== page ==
Corrie ten Boom begins her narrative by recalling a party she and her sister Betsie organize in honor of the hundredth anniversary of their Father’s watch shop. Corrie helps Betsie make breakfast and do last-minute cleaning. Soon, her sister Nollie arrives with her several children. As the day progresses, the ten Boom house (nicknamed the Beje) fills up with colleagues and family friends, including Pickwick, a wealthy customer and one of Father’s confidantes. All afternoon, Corrie keeps an eye out for her older brother Willem. When he arrives, he brings a Jewish man with him, announcing that he has just fled Germany after being attacked in the street. Willem operates a nursing home for elderly Jews, and lately he’s been sheltering many people trying to escape the Nazis. Father and Corrie bring the man coffee and make him feel welcome, while the other guests conclude that Germany, a “civilized” country, will soon put an end to the activities of such “hoodlums.”
Corrie then steps back to reminisce on her childhood and adolescence. She grew up in the Beje with her older siblings, Nollie, Betsie, and Willem. Also living in the house are Father and Mama, as well as Mama’s sisters: Tante Jans, who writes “flaming Christian tracts,” Tante Bep, a former governess, and Tante Anna, who takes care of most of the housework due to Mama’s recurring bouts of illness. One morning, Corrie has to go to school for the first time; nervous and shy, she decides that she will simply refuse . However, over breakfast Father reads a long psalm describing God’s ability to create a “hiding place” for the faithful. Father then walks Corrie to school himself.
Father often takes Corrie with him on business trips to Amsterdam. He sets his own watch, as well as all the clocks in the shop, by the precise naval clock in the capital. He also visits wholesalers who sell him parts, many of whom are Jews. After business discussions are concluded, the men bring out their Bibles and conduct lively discussions.
When Corrie graduates high school, she takes over the work of running the household. In particular, she cares for Tante Jans, who has developed diabetes. The disease makes the normally tough Tante Jans worried and nervous. Every week Corrie performs a complicated blood test on her aunt; one week the results are bad, and she knows that Jans has only a few weeks to live. The family gently delivers the news to the old woman, but she reacts with great calm and tranquility. To Corrie, this is confidence that God always endows people with moral strength at the moment they need it most.
As a teenager, Corrie meets Willem’s best friend at university, Karel, and falls in love. Corrie considers herself shy and plain, so she’s flattered that Karel notices of her. When Willem is finally ordained as a minister and hired by his first church, family and friends gather to listen to his first sermon. In these weeks of celebration, Corrie and Karel become close, discussing a shared future even though Karel has not yet proposed. One morning, Willem warns Corrie that Karel will never actually marry her; his parents are insistent that he marry a wealthy woman, and he is resigned to fulfill their expectations. Corrie doesn’t want to believe what Willem is saying, but after she returns home Karel writes her only sporadically. Months later, he arrives at the Beje bringing a woman he introduces as his fiancée. After they leave, Corrie runs upstairs sobbing. Trying to comfort her, Father says that she should ask God for help resolving the hurt and anger she now feels. Corrie prays that she will be able to love Karel selflessly, as God does.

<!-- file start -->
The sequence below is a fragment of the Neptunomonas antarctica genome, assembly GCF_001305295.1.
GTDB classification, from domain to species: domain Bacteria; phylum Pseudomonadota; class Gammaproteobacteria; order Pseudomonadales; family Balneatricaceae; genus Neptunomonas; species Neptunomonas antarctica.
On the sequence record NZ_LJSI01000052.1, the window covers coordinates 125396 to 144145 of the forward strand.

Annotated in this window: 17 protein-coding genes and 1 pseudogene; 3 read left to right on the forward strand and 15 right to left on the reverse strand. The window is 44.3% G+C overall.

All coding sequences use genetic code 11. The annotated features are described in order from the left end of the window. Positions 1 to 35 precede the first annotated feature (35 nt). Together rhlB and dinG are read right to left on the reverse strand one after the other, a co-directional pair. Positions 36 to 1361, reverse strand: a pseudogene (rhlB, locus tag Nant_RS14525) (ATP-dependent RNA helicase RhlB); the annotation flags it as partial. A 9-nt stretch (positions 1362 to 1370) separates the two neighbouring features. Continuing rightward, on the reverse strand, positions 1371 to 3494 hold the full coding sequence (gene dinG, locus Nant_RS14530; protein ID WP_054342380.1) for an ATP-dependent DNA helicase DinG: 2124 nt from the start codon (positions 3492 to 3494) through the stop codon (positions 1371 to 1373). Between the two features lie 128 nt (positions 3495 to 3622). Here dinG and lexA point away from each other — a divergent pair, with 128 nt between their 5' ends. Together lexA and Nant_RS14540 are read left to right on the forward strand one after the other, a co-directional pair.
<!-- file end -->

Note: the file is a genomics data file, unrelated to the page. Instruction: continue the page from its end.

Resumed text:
Soon afterwards, Mama has a stroke. Now she’s confined permanently to her bed, and can’t speak or write. Still, she manages to correspond with family and friends by having Corrie write letters to them. Meanwhile, Nollie becomes engaged to Flip, another student at the teaching school she currently attends. On their wedding day, Corrie realizes that she will probably never get married or leave home. She recalls her previous hopes of a life with Karel, but finds that she’s able to think of him “without the slightest trace of hurt.” She knows that Jesus has helped her to forgive Karel and pray for him sincerely. Several weeks after the wedding, Mama dies.
Corrie has been running the house while Betsie acts as bookkeeper at the watch shop, but eventually the sisters switch roles, as Betsie proves a better housekeeper and Corrie has a sincere interest in the business. Learning more of Father’s trade, she becomes the first certified female watchmaker in Holland. Between running the shop, visiting her siblings and their children, and caring for the foster children that Father takes in, Corrie has a busy and satisfying life by the time of the shop’s hundredth anniversary.
The ten Booms have been hearing about Germany’s ominous transformation on the radio, but they only realize how serious the situation is when Otto, a young watchmaking apprentice and avowed Nazi, comes to work at the shop. Otto makes a habit of taunting Christoffels, an elderly employee at the shop, even kicking and hitting him in the street. Willem explains that Nazi philosophy encourages disrespect for the elderly because they are “useless” to society. Trying and failing to remonstrate with the young man, Father eventually fires him.